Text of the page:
You should be clear on your brand identity and be very specific in the ways you present it both verbally and in written materials, such as your website or online profiles like LinkedIn.  Rather than listing yourself as “Attorney at the Jones Law Firm”, instead list yourself as, “Family Law Attorney at Jones Family Law” or similarly branded descriptions for your area of practice.   Since word of mouth is so important in professional marketing, you must leave each person who is exposed to your brand with a clear and specific impression of the kinds of problems you solve.   I have had so many clients tell me that their friends send them work, but it is not the type of matters they handle or prefer to handle.  This is because they were never specific enough in positioning their brand among the many subspecialties of legal services.

 

Brand Credibility

Once you have properly positioned your brand in a specific market segment, you now need to make your brand attractive to potential clients and referral sources.  Like most other businesses, law is a competitive field and people have numerous choices.  The perception of credibility is an important selection criterion, because people believe that competent lawyers are likely to get better results.  Credibility comes down to two key considerations:  Leadership and reputation.

Leadership – People are inclined to favor market leaders.  They believe that leaders became leaders for a reason.  To be perceived as a leader, most people understand that a person must be competent and work hard to earn respect.   When they perceive you to be a leader, they perceive that you will bring that competency and work ethic to their matters.   Leadership falls into two main categories: Professional leadership and Industry leadership.

Professional leadership refers to leadership within the legal profession including lecturing, publishing, bar leadership in committees and sections, and becoming a director or an officer of a bar association.  Industry leadership involves similar activities within an industry you are targeting for your clients, such as real estate organizations, advocacy groups, human resource organizations, healthcare organizations, etc.   When those within an industry perceive you to be a leader within that industry, it gives your brand an advantage with them.

ReputationReputation is a broad-based perception of how your brand is regarded by others.  Your brand gets its reputation by attracting attention.  Obviously, that can work both ways, since it is possible to have either a good reputation or a bad reputation.   The most important ways to build a positive brand reputation are through testimonials, accomplishments and accolades.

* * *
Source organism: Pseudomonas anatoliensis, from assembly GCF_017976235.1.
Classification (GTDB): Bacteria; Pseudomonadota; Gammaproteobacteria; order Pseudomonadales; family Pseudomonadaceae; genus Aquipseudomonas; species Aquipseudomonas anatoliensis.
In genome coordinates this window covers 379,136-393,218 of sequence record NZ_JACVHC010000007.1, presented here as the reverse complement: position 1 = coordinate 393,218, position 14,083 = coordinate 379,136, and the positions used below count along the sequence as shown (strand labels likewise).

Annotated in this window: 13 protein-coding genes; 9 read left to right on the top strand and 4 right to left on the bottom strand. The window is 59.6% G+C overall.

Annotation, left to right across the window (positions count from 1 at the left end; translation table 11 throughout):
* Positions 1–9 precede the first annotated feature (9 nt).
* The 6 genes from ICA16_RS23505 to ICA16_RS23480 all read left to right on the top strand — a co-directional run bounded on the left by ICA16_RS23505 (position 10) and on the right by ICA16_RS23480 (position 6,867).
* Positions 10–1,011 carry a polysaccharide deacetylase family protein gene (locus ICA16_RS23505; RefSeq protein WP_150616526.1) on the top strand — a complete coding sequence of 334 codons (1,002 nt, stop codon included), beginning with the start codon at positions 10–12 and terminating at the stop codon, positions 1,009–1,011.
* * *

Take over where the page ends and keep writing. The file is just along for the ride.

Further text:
Testimonials are public statements, made by clients or other professionals, attesting to your excellence as a lawyer and service provider.  The two primary ways this can be conveyed is through online reviews on various sites (like LinkedIn and Avvo), or through client testimonials you include on your website.

Accomplishments are actual results you have achieved.  These can be delivered verbally in lunch conversations with potential contacts through “war stories”, which are nothing more than descriptions of matters you have worked on and the results achieved.  Accomplishments can also be listed on a “Results” page on your website, using appropriate discretion.  Certain types of practices lend themselves better to such descriptions.  For instance, personal injury settlements and verdicts that refer to the settlement and amount without the name of the client can be very effective, as well as victories in other types of litigation practices.  Practices like family law and estate planning are much more difficult to present in this way.

Accolades refer to various awards or distinctions that are conveyed by various third-party rating agencies like Martindale Hubbell, Best Lawyers in America, Super Lawyers, etc.  These should be displayed prominently on your website with links to your profile on the rating site whenever possible.

 

Brand Differentiation

Brand differentiation is how you are perceived as being different from and better than other lawyers under consideration during the search process.  Generally, when clients or referral sources are searching for a lawyer, they will narrow it down to a short list of potential attorneys whom they perceive to be highly credible.   There are two key factors that sway them to one credible lawyer over another.